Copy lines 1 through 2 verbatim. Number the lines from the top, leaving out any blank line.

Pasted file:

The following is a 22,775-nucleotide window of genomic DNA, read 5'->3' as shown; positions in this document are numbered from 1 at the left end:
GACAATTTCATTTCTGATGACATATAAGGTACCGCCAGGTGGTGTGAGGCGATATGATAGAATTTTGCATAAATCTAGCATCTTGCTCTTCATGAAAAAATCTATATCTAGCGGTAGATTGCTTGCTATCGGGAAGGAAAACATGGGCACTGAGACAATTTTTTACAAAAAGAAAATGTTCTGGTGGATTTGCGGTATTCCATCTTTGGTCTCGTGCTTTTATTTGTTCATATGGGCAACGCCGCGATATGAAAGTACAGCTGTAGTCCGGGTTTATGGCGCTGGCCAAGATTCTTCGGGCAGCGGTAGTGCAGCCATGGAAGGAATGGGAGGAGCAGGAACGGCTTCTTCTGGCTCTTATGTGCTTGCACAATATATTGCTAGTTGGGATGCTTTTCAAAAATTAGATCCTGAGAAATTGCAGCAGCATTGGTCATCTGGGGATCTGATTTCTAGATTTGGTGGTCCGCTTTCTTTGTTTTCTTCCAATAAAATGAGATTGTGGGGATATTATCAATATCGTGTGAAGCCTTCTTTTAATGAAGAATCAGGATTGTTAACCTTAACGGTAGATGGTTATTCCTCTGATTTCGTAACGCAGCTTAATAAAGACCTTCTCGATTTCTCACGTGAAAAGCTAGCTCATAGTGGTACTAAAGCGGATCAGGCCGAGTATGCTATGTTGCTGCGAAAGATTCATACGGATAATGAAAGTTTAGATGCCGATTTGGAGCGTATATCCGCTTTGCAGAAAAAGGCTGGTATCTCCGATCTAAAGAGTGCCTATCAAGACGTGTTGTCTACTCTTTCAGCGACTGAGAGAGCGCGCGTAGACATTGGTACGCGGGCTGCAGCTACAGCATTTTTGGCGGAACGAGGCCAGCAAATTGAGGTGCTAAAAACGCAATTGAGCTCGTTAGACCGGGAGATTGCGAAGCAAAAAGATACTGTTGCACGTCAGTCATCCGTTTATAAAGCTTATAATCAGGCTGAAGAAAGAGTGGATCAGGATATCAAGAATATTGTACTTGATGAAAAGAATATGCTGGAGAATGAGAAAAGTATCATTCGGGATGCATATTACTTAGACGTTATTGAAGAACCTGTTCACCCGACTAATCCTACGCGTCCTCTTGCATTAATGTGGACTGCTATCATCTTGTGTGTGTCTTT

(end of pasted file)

The following is a 22,775-nucleotide window of genomic DNA, read 5'->3' as shown; positions in this document are numbered from 1 at the left end:
GACAATTTCATTTCTGATGACATATAAGGTACCGCCAGGTGGTGTGAGGCGATATGATAGAATTTTGCATAAATCTAGCATCTTGCTCTTCATGAAAAAATCTATATCTAGCGGTAGATTGCTTGCTATCGGGAAGGAAAACATGGGCACTGAGACAATTTTTTACAAAAAGAAAATGTTCTGGTGGATTTGCGGTATTCCATCTTTGGTCTCGTGCTTTTATTTGTTCATATGGGCAACGCCGCGATATGAAAGTACAGCTGTAGTCCGGGTTTATGGCGCTGGCCAAGATTCTTCGGGCAGCGGTAGTGCAGCCATGGAAGGAATGGGAGGAGCAGGAACGGCTTCTTCTGGCTCTTATGTGCTTGCACAATATATTGCTAGTTGGGATGCTTTTCAAAAATTAGATCCTGAGAAATTGCAGCAGCATTGGTCATCTGGGGATCTGATTTCTAGATTTGGTGGTCCGCTTTCTTTGTTTTCTTCCAATAAAATGAGATTGTGGGGATATTATCAATATCGTGTGAAGCCTTCTTTTAATGAAGAATCAGGATTGTTAACCTTAACGGTAGATGGTTATTCCTCTGATTTCGTAACGCAGCTTAATAAAGACCTTCTCGATTTCTCACGTGAAAAGCTAGCTCATAGTGGTACTAAAGCGGATCAGGCCGAGTATGCTATGTTGCTGCGAAAGATTCATACGGATAATGAAAGTTTAGATGCCGATTTGGAGCGTATATCCGCTTTGCAGAAAAAGGCTGGTATCTCCGATCTAAAGAGTGCCTATCAAGACGTGTTGTCTACTCTTTCAGCGACTGAGAGAGCGCGCGTAGACATTGGTACGCGGGCTGCAGCTACAGCATTTTTGGCGGAACGAGGCCAGCAAATTGAGGTGCTAAAAACGCAATTGAGCTCGTTAGACCGGGAGATTGCGAAGCAAAAAGATACTGTTGCACGTCAGTCATCCGTTTATAAAGCTTATAATCAGGCTGAAGAAAGAGTGGATCAGGATATCAAGAATATTGTACTTGATGAAAAGAATATGCTGGAGAATGAGAAAAGTATCATTCGGGATGCATATTACTTAGACGTTATTGAAGAACCTGTTCACCCGACTAATCCTACGCGTCCTCTTGCATTAATGTGGACTGCTATCATCTTGTGTGTGTCTTT